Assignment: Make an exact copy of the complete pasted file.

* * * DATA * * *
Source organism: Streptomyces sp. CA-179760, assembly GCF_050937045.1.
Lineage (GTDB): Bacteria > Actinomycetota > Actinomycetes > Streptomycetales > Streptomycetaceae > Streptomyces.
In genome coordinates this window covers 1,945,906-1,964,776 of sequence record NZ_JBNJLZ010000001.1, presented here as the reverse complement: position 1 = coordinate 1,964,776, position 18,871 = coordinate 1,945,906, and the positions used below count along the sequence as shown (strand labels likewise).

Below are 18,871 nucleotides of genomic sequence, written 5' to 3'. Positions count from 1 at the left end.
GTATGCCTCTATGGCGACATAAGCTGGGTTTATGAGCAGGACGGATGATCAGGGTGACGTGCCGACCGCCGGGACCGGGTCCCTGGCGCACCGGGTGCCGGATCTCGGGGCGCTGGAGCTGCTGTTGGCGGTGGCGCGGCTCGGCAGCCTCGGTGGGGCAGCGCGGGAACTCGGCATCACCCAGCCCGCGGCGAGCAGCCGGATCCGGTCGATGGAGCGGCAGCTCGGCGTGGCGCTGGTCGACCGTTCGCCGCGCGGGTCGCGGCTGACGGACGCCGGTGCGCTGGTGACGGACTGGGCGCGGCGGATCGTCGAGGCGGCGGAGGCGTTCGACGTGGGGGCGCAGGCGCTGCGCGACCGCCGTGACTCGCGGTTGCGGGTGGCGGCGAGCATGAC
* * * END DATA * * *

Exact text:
Source organism: Streptomyces sp. CA-179760, assembly GCF_050937045.1.
Lineage (GTDB): Bacteria > Actinomycetota > Actinomycetes > Streptomycetales > Streptomycetaceae > Streptomyces.
In genome coordinates this window covers 1,945,906-1,964,776 of sequence record NZ_JBNJLZ010000001.1, presented here as the reverse complement: position 1 = coordinate 1,964,776, position 18,871 = coordinate 1,945,906, and the positions used below count along the sequence as shown (strand labels likewise).

Below are 18,871 nucleotides of genomic sequence, written 5' to 3'. Positions count from 1 at the left end.
GTATGCCTCTATGGCGACATAAGCTGGGTTTATGAGCAGGACGGATGATCAGGGTGACGTGCCGACCGCCGGGACCGGGTCCCTGGCGCACCGGGTGCCGGATCTCGGGGCGCTGGAGCTGCTGTTGGCGGTGGCGCGGCTCGGCAGCCTCGGTGGGGCAGCGCGGGAACTCGGCATCACCCAGCCCGCGGCGAGCAGCCGGATCCGGTCGATGGAGCGGCAGCTCGGCGTGGCGCTGGTCGACCGTTCGCCGCGCGGGTCGCGGCTGACGGACGCCGGTGCGCTGGTGACGGACTGGGCGCGGCGGATCGTCGAGGCGGCGGAGGCGTTCGACGTGGGGGCGCAGGCGCTGCGCGACCGCCGTGACTCGCGGTTGCGGGTGGCGGCGAGCATGAC